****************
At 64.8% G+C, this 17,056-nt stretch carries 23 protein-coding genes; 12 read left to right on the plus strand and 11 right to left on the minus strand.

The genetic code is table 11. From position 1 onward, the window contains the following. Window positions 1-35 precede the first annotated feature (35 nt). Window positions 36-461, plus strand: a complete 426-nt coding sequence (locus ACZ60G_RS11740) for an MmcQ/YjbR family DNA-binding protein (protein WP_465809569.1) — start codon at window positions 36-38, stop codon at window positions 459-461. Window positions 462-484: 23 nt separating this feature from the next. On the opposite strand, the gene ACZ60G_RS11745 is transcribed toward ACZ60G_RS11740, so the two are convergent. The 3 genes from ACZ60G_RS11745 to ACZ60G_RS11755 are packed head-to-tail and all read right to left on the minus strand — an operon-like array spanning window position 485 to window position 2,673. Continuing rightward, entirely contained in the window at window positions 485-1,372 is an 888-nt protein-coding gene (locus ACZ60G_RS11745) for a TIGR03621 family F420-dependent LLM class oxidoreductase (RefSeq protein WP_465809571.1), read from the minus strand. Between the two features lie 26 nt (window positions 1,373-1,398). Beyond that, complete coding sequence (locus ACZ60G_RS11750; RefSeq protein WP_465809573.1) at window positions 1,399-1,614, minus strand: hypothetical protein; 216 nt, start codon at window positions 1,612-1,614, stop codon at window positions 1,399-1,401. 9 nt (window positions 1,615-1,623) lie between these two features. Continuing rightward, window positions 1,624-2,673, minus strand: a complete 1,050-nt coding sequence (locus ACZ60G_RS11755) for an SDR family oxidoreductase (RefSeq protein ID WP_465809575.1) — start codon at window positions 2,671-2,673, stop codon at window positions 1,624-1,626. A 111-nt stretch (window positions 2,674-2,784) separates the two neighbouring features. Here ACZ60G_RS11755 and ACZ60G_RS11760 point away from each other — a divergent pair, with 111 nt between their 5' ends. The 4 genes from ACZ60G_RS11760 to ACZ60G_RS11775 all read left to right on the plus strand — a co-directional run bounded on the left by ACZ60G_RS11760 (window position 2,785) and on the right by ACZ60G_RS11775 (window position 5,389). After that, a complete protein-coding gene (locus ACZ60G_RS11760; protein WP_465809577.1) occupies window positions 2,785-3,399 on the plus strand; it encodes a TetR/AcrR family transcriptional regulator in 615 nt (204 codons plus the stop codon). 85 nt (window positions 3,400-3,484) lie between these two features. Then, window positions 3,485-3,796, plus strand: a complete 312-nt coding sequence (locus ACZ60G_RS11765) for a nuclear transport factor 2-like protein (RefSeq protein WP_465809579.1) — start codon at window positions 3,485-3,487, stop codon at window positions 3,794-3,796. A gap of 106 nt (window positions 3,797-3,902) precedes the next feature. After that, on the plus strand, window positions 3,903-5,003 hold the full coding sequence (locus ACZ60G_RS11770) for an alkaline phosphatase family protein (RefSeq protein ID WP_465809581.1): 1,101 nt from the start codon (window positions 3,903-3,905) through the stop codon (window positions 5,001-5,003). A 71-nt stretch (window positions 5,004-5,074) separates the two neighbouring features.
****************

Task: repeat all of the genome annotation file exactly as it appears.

At 64.8% G+C, this 17,056-nt stretch carries 23 protein-coding genes; 12 read left to right on the plus strand and 11 right to left on the minus strand.

The genetic code is table 11. From position 1 onward, the window contains the following. Window positions 1-35 precede the first annotated feature (35 nt). Window positions 36-461, plus strand: a complete 426-nt coding sequence (locus ACZ60G_RS11740) for an MmcQ/YjbR family DNA-binding protein (protein WP_465809569.1) — start codon at window positions 36-38, stop codon at window positions 459-461. Window positions 462-484: 23 nt separating this feature from the next. On the opposite strand, the gene ACZ60G_RS11745 is transcribed toward ACZ60G_RS11740, so the two are convergent. The 3 genes from ACZ60G_RS11745 to ACZ60G_RS11755 are packed head-to-tail and all read right to left on the minus strand — an operon-like array spanning window position 485 to window position 2,673. Continuing rightward, entirely contained in the window at window positions 485-1,372 is an 888-nt protein-coding gene (locus ACZ60G_RS11745) for a TIGR03621 family F420-dependent LLM class oxidoreductase (RefSeq protein WP_465809571.1), read from the minus strand. Between the two features lie 26 nt (window positions 1,373-1,398). Beyond that, complete coding sequence (locus ACZ60G_RS11750; RefSeq protein WP_465809573.1) at window positions 1,399-1,614, minus strand: hypothetical protein; 216 nt, start codon at window positions 1,612-1,614, stop codon at window positions 1,399-1,401. 9 nt (window positions 1,615-1,623) lie between these two features. Continuing rightward, window positions 1,624-2,673, minus strand: a complete 1,050-nt coding sequence (locus ACZ60G_RS11755) for an SDR family oxidoreductase (RefSeq protein ID WP_465809575.1) — start codon at window positions 2,671-2,673, stop codon at window positions 1,624-1,626. A 111-nt stretch (window positions 2,674-2,784) separates the two neighbouring features. Here ACZ60G_RS11755 and ACZ60G_RS11760 point away from each other — a divergent pair, with 111 nt between their 5' ends. The 4 genes from ACZ60G_RS11760 to ACZ60G_RS11775 all read left to right on the plus strand — a co-directional run bounded on the left by ACZ60G_RS11760 (window position 2,785) and on the right by ACZ60G_RS11775 (window position 5,389). After that, a complete protein-coding gene (locus ACZ60G_RS11760; protein WP_465809577.1) occupies window positions 2,785-3,399 on the plus strand; it encodes a TetR/AcrR family transcriptional regulator in 615 nt (204 codons plus the stop codon). 85 nt (window positions 3,400-3,484) lie between these two features. Then, window positions 3,485-3,796, plus strand: a complete 312-nt coding sequence (locus ACZ60G_RS11765) for a nuclear transport factor 2-like protein (RefSeq protein WP_465809579.1) — start codon at window positions 3,485-3,487, stop codon at window positions 3,794-3,796. A gap of 106 nt (window positions 3,797-3,902) precedes the next feature. After that, on the plus strand, window positions 3,903-5,003 hold the full coding sequence (locus ACZ60G_RS11770) for an alkaline phosphatase family protein (RefSeq protein ID WP_465809581.1): 1,101 nt from the start codon (window positions 3,903-3,905) through the stop codon (window positions 5,001-5,003). A 71-nt stretch (window positions 5,004-5,074) separates the two neighbouring features.